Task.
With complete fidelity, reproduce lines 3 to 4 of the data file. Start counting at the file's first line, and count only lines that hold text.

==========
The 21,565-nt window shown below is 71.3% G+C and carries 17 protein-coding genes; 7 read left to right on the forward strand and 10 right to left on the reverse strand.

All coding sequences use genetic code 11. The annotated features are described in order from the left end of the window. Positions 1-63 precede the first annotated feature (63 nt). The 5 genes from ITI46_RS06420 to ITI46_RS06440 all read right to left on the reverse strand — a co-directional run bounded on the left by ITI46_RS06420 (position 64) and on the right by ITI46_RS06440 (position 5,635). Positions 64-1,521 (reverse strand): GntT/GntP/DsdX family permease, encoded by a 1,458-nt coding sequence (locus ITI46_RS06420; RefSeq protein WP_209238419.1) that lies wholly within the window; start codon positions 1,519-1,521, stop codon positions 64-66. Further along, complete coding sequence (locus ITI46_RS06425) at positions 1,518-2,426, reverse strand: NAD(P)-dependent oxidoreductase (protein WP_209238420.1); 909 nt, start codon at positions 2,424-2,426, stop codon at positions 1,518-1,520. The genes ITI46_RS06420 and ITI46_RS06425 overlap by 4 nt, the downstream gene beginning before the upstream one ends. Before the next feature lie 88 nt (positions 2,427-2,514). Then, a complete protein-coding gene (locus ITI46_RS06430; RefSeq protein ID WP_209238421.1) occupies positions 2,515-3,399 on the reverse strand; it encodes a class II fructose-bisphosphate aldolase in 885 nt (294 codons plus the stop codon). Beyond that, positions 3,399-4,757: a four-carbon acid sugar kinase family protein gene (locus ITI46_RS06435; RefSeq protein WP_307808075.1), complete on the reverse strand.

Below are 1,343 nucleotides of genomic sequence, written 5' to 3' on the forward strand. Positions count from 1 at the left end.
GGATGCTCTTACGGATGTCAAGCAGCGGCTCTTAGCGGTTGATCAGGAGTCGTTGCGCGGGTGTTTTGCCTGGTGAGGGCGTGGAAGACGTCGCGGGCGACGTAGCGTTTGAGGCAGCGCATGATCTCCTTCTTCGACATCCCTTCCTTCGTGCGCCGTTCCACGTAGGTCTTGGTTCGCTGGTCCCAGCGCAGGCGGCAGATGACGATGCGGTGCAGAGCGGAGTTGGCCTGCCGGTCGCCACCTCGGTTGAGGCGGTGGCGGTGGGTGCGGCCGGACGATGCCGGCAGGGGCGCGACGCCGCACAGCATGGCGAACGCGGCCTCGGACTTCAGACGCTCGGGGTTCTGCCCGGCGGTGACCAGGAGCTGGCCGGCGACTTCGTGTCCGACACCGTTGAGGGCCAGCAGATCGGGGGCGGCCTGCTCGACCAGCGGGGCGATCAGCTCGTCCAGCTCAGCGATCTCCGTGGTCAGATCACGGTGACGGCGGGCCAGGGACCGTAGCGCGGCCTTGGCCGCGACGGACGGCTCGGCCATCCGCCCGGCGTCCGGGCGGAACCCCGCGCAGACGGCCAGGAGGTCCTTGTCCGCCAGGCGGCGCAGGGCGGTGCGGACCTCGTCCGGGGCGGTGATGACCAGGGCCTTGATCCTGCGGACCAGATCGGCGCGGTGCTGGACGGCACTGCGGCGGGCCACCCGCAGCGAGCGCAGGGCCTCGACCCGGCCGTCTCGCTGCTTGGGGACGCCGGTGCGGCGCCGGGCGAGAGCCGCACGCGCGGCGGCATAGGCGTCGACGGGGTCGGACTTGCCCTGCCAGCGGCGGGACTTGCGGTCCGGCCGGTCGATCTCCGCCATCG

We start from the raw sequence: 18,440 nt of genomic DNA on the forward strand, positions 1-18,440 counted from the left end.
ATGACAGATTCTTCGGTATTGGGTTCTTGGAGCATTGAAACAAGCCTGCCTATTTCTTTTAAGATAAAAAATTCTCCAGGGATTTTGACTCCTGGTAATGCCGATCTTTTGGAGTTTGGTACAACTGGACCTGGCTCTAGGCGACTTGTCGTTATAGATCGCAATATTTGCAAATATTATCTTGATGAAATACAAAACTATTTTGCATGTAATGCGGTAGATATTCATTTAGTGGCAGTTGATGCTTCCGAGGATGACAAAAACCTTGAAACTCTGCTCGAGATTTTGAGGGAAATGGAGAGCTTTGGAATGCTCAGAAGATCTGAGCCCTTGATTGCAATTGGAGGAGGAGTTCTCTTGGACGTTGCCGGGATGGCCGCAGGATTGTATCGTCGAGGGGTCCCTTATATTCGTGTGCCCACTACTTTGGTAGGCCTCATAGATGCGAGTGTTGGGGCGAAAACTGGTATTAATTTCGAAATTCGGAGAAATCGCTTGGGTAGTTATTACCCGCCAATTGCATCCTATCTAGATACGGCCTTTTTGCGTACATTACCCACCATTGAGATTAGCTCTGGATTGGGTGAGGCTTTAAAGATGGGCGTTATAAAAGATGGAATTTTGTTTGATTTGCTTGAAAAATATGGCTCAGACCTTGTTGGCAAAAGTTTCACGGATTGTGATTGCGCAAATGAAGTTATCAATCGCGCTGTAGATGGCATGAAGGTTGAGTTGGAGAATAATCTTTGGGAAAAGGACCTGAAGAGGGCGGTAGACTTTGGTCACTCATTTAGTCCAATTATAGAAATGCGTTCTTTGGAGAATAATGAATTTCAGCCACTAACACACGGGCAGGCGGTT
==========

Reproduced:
Below are 1,343 nucleotides of genomic sequence, written 5' to 3' on the forward strand. Positions count from 1 at the left end.
GGATGCTCTTACGGATGTCAAGCAGCGGCTCTTAGCGGTTGATCAGGAGTCGTTGCGCGGGTGTTTTGCCTGGTGAGGGCGTGGAAGACGTCGCGGGCGACGTAGCGTTTGAGGCAGCGCATGATCTCCTTCTTCGACATCCCTTCCTTCGTGCGCCGTTCCACGTAGGTCTTGGTTCGCTGGTCCCAGCGCAGGCGGCAGATGACGATGCGGTGCAGAGCGGAGTTGGCCTGCCGGTCGCCACCTCGGTTGAGGCGGTGGCGGTGGGTGCGGCCGGACGATGCCGGCAGGGGCGCGACGCCGCACAGCATGGCGAACGCGGCCTCGGACTTCAGACGCTCGGGGTTCTGCCCGGCGGTGACCAGGAGCTGGCCGGCGACTTCGTGTCCGACACCGTTGAGGGCCAGCAGATCGGGGGCGGCCTGCTCGACCAGCGGGGCGATCAGCTCGTCCAGCTCAGCGATCTCCGTGGTCAGATCACGGTGACGGCGGGCCAGGGACCGTAGCGCGGCCTTGGCCGCGACGGACGGCTCGGCCATCCGCCCGGCGTCCGGGCGGAACCCCGCGCAGACGGCCAGGAGGTCCTTGTCCGCCAGGCGGCGCAGGGCGGTGCGGACCTCGTCCGGGGCGGTGATGACCAGGGCCTTGATCCTGCGGACCAGATCGGCGCGGTGCTGGACGGCACTGCGGCGGGCCACCCGCAGCGAGCGCAGGGCCTCGACCCGGCCGTCTCGCTGCTTGGGGACGCCGGTGCGGCGCCGGGCGAGAGCCGCACGCGCGGCGGCATAGGCGTCGACGGGGTCGGACTTGCCCTGCCAGCGGCGGGACTTGCGGTCCGGCCGGTCGATCTCCGCCATCG